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Title: Designing within a computer-mediated communication environment : three studies into the potential of online learning environments for collaborative design work in international educational contexts
Author: Fraser, John
ISNI:       0000 0004 2700 962X
Awarding Body: Institute of Education, University of London
Current Institution: University College London (University of London)
Date of Award: 2005
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Computer-mediated communication has become a common part of higher education and of designers' professional practice in the twenty-first century. This research sets out to investigate student-centred group enquiry-driven learning in a distributed environment. The aim is to examine how students and instructors interact in online learning environments in the conduct of online collaborative design work in international educational settings, and thus provide the basis for the identification of factors that contribute to successful online collaborative work in design education. Through the study of three examples of online collaborative design work, the research addresses the following specific questions: (i) how do distributed groups of students use synchronous and asynchronous interaction when seeking collaborative solutions to design problems? (ii) how do instructors use the facilities provided by an online collaborative environment in interacting privately and publicly with students and with each other? (iii) how do students handle the challenges of group dynamics and partnership in online collaborative group work? Together, addressing these questions enables design educators to develop an understanding of the ways in which the use of online collaborative work can be of particular benefit for design education, for instance in facilitating the forms of international and inter-disciplinary collaboration that lie at the heart of contemporary professional design practice. This practitioner research suggests that, in the hands of committed design teachers, technology can support innovations that will improve student performance, help students develop cognitive design skills and can introduce a real-world design context for student learning. The findings indicate that a balance between dynamic synchronous and reflective asynchronous engagement is critical in establishing successful online collaborative design environments. The importance of privacy issues in the space used by design students is another interesting finding that can inform restructuring of collaborative interfaces for future design education.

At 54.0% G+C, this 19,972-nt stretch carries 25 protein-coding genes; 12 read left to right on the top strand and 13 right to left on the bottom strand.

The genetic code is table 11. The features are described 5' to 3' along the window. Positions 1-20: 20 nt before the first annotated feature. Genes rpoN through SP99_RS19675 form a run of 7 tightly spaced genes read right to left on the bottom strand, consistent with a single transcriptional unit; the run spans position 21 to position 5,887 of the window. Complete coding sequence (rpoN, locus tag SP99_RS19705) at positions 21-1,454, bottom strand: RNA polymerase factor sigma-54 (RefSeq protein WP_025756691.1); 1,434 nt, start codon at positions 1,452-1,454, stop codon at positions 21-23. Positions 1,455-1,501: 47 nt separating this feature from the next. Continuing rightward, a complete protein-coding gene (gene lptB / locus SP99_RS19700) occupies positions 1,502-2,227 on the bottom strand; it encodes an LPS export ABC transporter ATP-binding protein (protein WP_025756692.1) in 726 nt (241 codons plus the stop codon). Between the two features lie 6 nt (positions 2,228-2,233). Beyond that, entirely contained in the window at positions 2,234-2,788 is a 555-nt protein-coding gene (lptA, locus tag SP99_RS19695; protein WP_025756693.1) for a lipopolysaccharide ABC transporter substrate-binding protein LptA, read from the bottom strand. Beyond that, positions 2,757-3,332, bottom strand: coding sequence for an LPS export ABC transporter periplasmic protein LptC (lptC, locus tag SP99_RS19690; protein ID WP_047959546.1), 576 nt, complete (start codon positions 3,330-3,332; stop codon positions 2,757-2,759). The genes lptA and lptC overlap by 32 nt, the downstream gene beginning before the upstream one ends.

Supervisor: Not available Sponsor: Not available
Qualification Name: Thesis (Ed.D.) Qualification Level: Doctoral
EThOS ID:  DOI: Not available